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At annual CARE National Conference in Washington, D.C., advocates from the U.S., Ecuador and Egypt present petition to delegates considering first-ever global standards on workplace sexual harassment
WASHINGTON, D.C. (May 22, 2018) — Advocates with the global poverty-fighting organization CARE today delivered a petition to U.S. delegates to the International Labour Conference (ILC) calling for a global treaty protecting women and men against sexual harassment and abuse in the workplace. The petition, signed by more than 70,000 people in the United States, is part of the #ThisIsNotWorking campaign that has garnered more than 100,000 signatures globally – from France and the UK to Australia and Ecuador – in advance of the ILC that begins next week in Geneva. There, government leaders from around the world will decide whether to create the landmark legal framework making clear that working free from violence is as fundamental as the right to bathroom breaks and overtime pay.
More than a third of the world’s countries have no laws against workplace sexual abuse or harassment, leaving nearly 235 million women vulnerable on the job. And even in countries that do, lax enforcement and pronounced power imbalances between men and women have allowed a global epidemic of workplace harassment to persist.
“The real promise of the #MeToo movement isn’t in bringing down dozens of powerful men in the United States but rather in lifting up millions of women around the world,” said Michelle Nunn, CARE president and CEO. “Gender-based violence is a cause and consequence of poverty and gender inequality. Yet it remains a hidden, even taboo, issue in many countries. We need to change that, and the ILC framework is a solid step to doing just that, bringing the issue into focus for legal and community redress in countries around the world.”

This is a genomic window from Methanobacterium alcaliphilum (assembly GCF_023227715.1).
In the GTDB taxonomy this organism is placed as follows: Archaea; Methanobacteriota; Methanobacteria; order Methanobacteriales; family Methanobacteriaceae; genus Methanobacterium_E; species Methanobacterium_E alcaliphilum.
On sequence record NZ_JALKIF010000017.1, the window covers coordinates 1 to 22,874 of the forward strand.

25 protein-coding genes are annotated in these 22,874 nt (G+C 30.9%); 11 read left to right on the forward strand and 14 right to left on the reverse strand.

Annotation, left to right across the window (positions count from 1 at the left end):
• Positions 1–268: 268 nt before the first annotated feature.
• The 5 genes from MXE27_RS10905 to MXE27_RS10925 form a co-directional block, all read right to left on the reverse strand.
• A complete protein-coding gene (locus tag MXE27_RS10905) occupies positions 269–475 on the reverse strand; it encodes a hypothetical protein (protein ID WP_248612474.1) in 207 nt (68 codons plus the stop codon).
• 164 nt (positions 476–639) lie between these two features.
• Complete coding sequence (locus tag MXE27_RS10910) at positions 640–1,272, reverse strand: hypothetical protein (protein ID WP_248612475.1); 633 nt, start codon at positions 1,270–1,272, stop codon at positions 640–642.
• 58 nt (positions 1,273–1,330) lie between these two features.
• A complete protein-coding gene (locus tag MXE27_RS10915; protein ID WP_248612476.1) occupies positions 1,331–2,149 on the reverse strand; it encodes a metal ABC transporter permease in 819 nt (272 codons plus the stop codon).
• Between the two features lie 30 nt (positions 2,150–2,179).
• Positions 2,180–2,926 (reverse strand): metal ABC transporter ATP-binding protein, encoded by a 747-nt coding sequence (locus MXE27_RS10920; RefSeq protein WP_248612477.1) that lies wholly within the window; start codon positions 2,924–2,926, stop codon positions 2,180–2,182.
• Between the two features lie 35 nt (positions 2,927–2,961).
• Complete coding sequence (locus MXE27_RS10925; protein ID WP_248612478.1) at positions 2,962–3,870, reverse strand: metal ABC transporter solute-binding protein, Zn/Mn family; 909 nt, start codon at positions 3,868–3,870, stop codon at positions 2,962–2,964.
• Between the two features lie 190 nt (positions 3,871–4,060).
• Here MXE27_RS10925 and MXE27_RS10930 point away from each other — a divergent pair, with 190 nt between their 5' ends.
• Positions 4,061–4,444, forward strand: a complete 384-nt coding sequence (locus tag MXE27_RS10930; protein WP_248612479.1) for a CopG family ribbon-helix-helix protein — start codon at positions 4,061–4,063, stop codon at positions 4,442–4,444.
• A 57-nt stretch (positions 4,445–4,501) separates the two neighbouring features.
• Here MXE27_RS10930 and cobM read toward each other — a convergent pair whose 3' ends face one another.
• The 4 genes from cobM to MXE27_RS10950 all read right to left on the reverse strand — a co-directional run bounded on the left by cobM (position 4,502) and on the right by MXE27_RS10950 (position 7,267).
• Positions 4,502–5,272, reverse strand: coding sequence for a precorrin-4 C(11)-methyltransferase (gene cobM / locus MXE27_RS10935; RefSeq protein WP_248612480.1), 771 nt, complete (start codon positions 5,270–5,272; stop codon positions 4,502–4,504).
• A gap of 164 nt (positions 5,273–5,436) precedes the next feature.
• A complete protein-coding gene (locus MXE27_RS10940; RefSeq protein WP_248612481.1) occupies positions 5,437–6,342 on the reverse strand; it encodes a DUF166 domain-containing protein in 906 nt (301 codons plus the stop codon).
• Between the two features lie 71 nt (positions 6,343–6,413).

On hand in Washington to present the U.S. petition, boxed in a symbolic CARE Package®, was Alicia Lanchimba, a maid from Ecuador who, having endured harassment and abuse from past employers, is now speaking out against it. She is part of a domestic workers group pushing for freedom from violence in the workplace. “It is good to talk about our experiences,” she said. “It is good to release our pain. That’s what makes us stronger.”
Joining her on stage before hundreds of CARE advocates was CARE Egypt’s Iman El-Mahdi, who runs a program that has turned tuk-tuk taxi drivers, once notorious for harassing female customers on the streets of Cairo, into champions for women. Also presenting was CARE advocate Hannah Sweeney from Traverse City, Mich., one of 300,000 citizen advocates across the U.S. who raise their own voices on behalf of the world’s most vulnerable women and girls as part of the CARE Action Network.